HomeUncategorizedAlex, Rae and Algebra

Today I did little more than help Alex and Rae with their algebra work. Alex rants, “Do you use this stuff? What’s the point?” She’s frustrated and it comes out as anger. But we’re only a few more problems into it when I realize that her problem with algebra is staying with the detail of it. You have to pay attention to every little step, every rule, every little number, every variable’s variations. It’s maddening for her, but maybe later when she’s not so angry she’ll see my point, and give it her attention instead of her frustration. Then again, maybe not.

Rae is so different, so peaceable. She, too, gets frustrated, but I think it’s my presence right by her side that makes her nervous. So I get up and fold some laundry. She finishes her work quickly and returns to smiling.

Later I stop by Alex’s room. She’s sitting calmly in front of her computer. When I approach her I see that she’s drawing the figure that’s on her computer screen. And she’s doing a great job. This is a little miracle, really, because Alex had determined some time ago that she could not draw. I went about to prove her wrong—I had books and illustrations to prove that anyone can draw—but still she insisted she couldn’t. We butted heads terribly over that, and it was I who got angry then, when I shouldn’t have. But now, before me is an exquisitely drawn figure, crafted by her own hands.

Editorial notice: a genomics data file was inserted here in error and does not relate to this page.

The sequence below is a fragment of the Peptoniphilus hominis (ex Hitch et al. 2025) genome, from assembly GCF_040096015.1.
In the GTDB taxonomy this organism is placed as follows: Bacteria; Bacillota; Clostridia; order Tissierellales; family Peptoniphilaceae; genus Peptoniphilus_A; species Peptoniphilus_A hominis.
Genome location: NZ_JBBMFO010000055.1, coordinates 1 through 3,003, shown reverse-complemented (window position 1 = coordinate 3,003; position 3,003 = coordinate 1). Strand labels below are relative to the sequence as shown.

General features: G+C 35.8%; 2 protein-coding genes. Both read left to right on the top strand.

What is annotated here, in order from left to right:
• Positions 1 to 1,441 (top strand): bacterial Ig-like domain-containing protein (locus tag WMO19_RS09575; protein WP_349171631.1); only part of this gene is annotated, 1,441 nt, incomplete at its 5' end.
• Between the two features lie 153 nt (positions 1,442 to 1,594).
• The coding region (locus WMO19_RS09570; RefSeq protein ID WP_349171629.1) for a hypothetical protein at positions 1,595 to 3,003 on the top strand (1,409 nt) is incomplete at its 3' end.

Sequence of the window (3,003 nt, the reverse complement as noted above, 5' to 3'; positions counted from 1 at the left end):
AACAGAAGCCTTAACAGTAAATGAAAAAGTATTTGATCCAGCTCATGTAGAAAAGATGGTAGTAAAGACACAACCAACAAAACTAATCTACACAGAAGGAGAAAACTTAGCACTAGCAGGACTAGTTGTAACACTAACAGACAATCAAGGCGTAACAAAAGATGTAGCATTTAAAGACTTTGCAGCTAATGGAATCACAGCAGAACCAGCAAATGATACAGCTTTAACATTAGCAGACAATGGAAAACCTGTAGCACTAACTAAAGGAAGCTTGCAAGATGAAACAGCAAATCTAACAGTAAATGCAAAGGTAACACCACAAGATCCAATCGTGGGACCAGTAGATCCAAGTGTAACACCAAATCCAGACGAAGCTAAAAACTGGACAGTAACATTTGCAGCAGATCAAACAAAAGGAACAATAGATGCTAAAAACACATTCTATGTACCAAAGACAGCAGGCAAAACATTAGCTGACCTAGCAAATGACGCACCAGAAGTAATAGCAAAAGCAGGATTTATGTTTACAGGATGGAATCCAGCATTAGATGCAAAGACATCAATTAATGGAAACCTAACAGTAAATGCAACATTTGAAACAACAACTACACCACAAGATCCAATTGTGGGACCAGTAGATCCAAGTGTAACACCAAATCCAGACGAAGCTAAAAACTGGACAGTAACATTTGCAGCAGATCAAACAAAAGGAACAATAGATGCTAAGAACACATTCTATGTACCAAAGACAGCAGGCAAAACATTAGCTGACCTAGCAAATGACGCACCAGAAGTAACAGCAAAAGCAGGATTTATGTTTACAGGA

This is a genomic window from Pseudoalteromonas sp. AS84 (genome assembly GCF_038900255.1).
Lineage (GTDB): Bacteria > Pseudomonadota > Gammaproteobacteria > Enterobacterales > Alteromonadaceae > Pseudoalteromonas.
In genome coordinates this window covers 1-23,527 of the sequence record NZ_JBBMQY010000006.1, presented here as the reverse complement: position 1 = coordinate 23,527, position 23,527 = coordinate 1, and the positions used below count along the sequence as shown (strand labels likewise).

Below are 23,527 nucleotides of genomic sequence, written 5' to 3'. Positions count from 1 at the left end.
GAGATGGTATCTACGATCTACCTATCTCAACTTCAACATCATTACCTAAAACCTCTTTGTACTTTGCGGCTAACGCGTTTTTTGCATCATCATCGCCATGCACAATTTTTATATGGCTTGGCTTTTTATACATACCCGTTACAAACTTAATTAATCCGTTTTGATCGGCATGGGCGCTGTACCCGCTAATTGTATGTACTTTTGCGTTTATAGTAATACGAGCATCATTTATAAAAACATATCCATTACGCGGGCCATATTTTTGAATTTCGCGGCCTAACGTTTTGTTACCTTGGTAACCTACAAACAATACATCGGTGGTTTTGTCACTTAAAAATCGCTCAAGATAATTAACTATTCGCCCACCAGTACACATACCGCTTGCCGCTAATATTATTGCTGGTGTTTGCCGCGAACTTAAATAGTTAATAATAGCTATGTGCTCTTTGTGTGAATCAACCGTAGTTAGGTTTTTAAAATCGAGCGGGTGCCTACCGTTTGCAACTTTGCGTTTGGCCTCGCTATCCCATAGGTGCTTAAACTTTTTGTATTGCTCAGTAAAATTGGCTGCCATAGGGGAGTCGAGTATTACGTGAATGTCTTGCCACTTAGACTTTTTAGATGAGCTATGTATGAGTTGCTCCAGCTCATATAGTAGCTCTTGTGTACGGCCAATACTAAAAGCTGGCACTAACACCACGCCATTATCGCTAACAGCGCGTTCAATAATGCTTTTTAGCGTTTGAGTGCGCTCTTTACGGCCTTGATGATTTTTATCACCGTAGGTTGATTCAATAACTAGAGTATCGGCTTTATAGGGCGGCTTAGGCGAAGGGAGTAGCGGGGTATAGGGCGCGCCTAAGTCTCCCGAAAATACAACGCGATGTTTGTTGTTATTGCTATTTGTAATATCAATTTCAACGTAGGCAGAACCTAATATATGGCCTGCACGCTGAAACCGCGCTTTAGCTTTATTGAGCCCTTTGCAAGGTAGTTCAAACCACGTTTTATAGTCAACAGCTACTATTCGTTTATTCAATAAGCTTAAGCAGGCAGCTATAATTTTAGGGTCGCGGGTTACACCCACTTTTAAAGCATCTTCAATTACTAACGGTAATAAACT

“What’s this?” I ask brightly.

She smiles a broad and eager smile. “A friend of mine said that if I was a poet, I should be able to draw. I just figured out that it’s all just lines,” she laughed, “and then it was easy!”

After issuing praises I walk out of her room, outside and under the honey warm Sun. I am astounded by her accomplishment. And it’s hers. No one can say, “I taught you that.” She gave that gift to herself. Aren’t these some of the finest gifts? The ones we finally claim as ours. The ones that were in us all along, waiting to be opened.

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By the way, Alex departs for Wupertal Germany, next year, as an exchange student. I’m confident she will have an extraordinary adventure.


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